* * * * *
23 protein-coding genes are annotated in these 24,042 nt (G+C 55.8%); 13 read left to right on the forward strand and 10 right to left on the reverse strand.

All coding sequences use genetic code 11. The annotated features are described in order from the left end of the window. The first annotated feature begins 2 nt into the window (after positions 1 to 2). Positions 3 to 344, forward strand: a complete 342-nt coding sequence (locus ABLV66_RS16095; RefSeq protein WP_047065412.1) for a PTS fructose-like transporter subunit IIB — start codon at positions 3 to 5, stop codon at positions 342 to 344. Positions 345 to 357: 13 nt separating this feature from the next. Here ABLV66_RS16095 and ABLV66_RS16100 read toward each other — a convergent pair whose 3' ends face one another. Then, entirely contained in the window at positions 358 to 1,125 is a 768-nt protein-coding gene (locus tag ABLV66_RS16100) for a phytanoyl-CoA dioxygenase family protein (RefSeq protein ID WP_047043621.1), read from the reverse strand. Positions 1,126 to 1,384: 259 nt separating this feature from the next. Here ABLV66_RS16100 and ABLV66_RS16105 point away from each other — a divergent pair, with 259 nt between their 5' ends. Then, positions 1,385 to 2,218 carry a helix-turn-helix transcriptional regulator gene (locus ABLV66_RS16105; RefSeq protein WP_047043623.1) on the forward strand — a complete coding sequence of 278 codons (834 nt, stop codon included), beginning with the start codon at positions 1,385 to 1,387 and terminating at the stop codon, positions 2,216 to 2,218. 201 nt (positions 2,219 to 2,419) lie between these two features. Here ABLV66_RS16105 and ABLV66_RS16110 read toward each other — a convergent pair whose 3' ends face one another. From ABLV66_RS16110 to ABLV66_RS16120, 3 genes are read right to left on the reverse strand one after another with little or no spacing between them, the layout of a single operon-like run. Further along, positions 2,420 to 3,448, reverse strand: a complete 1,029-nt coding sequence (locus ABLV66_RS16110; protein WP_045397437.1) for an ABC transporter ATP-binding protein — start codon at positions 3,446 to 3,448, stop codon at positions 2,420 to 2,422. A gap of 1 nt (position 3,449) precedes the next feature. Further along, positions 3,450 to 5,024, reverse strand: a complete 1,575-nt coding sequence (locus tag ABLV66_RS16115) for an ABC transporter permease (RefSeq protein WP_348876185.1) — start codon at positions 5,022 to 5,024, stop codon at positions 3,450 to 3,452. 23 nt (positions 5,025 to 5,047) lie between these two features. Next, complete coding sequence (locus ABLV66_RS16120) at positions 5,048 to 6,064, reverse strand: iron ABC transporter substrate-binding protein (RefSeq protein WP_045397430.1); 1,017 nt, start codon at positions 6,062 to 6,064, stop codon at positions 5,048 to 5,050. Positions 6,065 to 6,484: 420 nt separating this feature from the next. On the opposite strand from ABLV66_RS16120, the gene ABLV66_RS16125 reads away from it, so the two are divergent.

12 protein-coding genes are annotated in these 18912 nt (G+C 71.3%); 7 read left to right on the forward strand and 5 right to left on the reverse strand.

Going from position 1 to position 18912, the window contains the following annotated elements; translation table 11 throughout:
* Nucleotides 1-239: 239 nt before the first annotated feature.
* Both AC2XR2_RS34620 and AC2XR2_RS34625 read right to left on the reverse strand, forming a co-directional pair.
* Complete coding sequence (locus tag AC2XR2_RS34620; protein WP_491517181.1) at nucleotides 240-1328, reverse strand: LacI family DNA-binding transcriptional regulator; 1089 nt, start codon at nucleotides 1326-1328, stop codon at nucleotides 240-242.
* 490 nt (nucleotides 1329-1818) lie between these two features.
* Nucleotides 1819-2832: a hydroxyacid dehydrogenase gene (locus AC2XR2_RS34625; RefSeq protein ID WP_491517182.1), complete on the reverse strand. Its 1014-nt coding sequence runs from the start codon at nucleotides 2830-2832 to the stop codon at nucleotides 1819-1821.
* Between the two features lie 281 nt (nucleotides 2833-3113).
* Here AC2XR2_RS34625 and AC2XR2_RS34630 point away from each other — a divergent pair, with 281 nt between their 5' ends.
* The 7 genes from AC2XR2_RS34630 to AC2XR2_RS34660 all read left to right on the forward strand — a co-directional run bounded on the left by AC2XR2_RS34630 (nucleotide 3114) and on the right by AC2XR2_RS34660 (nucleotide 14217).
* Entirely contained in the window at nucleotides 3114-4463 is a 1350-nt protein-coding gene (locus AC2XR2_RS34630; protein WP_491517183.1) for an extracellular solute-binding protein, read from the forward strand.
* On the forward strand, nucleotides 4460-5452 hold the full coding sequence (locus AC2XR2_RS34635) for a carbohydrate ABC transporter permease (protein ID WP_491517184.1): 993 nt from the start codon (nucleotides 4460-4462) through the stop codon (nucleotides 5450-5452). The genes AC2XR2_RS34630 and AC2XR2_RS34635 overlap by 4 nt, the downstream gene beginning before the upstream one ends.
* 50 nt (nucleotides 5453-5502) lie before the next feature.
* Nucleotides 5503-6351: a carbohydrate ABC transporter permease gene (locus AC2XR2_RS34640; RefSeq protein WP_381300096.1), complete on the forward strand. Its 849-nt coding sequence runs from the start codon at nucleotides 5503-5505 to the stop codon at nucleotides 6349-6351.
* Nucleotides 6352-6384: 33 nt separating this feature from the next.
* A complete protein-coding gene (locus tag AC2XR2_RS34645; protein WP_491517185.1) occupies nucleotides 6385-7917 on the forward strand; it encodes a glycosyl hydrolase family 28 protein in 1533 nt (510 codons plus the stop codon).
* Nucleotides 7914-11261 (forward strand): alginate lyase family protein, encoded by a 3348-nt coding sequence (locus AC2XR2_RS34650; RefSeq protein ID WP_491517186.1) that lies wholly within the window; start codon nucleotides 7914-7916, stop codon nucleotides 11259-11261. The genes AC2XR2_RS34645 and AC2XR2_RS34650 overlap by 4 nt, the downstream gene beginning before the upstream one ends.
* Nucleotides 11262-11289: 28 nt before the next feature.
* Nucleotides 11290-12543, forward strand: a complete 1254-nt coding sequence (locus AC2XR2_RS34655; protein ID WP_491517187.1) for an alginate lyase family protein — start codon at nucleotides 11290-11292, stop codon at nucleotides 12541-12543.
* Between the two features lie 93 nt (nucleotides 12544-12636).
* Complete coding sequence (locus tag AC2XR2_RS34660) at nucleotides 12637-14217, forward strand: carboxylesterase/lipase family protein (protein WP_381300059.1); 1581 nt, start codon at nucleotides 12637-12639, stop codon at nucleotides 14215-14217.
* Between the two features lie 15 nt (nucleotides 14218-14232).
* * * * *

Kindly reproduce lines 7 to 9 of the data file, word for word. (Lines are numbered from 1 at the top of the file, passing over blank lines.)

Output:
* Complete coding sequence (locus tag AC2XR2_RS34620; protein WP_491517181.1) at nucleotides 240-1328, reverse strand: LacI family DNA-binding transcriptional regulator; 1089 nt, start codon at nucleotides 1326-1328, stop codon at nucleotides 240-242.
* 490 nt (nucleotides 1329-1818) lie between these two features.
* Nucleotides 1819-2832: a hydroxyacid dehydrogenase gene (locus AC2XR2_RS34625; RefSeq protein ID WP_491517182.1), complete on the reverse strand. Its 1014-nt coding sequence runs from the start codon at nucleotides 2830-2832 to the stop codon at nucleotides 1819-1821.